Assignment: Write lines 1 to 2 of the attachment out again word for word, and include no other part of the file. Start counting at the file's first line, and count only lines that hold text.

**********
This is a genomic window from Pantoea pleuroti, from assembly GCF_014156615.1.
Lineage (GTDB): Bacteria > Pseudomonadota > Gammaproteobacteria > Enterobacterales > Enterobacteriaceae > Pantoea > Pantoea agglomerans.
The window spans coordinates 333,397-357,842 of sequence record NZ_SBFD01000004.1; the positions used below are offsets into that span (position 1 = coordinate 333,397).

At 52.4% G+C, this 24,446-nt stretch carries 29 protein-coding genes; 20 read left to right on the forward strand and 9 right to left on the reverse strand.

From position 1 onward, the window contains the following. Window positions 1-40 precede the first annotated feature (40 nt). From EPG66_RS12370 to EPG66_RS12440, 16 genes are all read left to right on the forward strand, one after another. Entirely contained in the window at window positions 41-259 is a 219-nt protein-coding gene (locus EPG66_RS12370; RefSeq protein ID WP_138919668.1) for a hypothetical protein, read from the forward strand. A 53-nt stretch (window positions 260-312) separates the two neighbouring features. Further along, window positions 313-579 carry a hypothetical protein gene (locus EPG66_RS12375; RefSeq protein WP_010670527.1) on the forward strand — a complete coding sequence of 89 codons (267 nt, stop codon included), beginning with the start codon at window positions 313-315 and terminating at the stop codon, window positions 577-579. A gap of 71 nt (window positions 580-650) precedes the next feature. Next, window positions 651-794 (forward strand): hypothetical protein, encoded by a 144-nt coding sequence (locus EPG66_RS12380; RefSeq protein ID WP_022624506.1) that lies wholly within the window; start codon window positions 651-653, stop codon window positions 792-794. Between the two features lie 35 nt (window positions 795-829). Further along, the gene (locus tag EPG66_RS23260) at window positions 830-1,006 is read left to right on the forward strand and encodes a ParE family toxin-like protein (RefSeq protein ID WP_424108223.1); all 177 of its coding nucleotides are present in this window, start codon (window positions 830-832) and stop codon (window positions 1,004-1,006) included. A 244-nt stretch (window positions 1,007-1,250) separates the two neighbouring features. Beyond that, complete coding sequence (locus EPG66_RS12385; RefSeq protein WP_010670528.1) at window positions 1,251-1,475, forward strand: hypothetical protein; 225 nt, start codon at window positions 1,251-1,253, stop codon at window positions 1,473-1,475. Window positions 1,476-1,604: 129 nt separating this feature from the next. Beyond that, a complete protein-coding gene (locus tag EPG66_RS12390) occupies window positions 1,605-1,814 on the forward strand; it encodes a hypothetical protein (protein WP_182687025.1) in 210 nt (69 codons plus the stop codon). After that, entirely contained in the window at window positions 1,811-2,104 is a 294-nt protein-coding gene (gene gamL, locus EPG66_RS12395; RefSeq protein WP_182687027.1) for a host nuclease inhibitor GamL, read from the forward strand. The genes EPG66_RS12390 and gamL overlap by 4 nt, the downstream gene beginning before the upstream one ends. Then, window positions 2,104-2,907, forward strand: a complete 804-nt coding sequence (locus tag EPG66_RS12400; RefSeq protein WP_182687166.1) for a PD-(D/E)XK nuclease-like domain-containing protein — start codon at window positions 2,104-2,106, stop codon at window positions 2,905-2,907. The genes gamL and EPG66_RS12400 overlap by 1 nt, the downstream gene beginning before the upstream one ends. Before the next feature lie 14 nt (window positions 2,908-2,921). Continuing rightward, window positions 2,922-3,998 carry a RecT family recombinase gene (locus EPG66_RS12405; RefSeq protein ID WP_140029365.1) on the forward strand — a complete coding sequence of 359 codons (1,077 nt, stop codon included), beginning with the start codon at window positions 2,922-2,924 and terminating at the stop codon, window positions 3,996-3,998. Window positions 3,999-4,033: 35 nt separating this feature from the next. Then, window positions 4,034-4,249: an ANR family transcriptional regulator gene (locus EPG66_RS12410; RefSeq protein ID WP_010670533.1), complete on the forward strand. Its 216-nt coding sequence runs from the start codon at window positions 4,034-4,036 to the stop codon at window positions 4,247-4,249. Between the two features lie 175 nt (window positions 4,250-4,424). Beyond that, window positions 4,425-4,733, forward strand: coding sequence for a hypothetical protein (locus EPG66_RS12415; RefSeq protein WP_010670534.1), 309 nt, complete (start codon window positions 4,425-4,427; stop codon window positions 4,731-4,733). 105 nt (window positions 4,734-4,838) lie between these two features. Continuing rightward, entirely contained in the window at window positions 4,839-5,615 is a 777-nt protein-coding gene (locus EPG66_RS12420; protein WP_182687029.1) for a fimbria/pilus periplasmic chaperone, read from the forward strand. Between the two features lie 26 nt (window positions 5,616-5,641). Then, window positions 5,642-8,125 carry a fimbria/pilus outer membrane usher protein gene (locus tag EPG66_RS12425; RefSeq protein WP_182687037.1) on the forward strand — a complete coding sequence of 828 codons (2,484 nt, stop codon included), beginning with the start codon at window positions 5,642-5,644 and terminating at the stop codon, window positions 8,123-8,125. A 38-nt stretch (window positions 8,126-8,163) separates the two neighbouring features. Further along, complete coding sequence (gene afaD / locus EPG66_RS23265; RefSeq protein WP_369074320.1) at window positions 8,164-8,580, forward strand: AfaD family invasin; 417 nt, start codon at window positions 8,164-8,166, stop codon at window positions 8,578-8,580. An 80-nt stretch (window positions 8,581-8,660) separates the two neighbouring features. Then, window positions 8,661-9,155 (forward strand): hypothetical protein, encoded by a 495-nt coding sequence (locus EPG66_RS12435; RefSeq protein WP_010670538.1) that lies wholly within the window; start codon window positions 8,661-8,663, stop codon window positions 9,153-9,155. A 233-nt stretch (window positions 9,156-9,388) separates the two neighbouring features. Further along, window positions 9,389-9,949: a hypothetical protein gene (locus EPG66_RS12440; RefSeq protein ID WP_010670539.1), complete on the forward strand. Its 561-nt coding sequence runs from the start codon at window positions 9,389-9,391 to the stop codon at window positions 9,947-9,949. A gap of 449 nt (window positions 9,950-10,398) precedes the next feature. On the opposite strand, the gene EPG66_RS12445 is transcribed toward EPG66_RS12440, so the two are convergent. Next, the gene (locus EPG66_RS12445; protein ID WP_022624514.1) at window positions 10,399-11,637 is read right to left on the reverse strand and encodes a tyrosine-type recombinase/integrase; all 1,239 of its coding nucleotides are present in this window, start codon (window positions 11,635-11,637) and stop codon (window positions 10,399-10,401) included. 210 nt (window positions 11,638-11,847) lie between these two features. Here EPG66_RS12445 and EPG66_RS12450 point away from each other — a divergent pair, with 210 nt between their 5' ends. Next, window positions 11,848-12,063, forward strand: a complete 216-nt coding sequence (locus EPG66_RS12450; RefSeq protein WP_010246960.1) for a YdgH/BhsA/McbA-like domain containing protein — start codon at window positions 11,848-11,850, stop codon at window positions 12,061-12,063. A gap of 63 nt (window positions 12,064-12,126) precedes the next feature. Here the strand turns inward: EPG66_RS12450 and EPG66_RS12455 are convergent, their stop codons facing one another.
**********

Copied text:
This is a genomic window from Pantoea pleuroti, from assembly GCF_014156615.1.
Lineage (GTDB): Bacteria > Pseudomonadota > Gammaproteobacteria > Enterobacterales > Enterobacteriaceae > Pantoea > Pantoea agglomerans.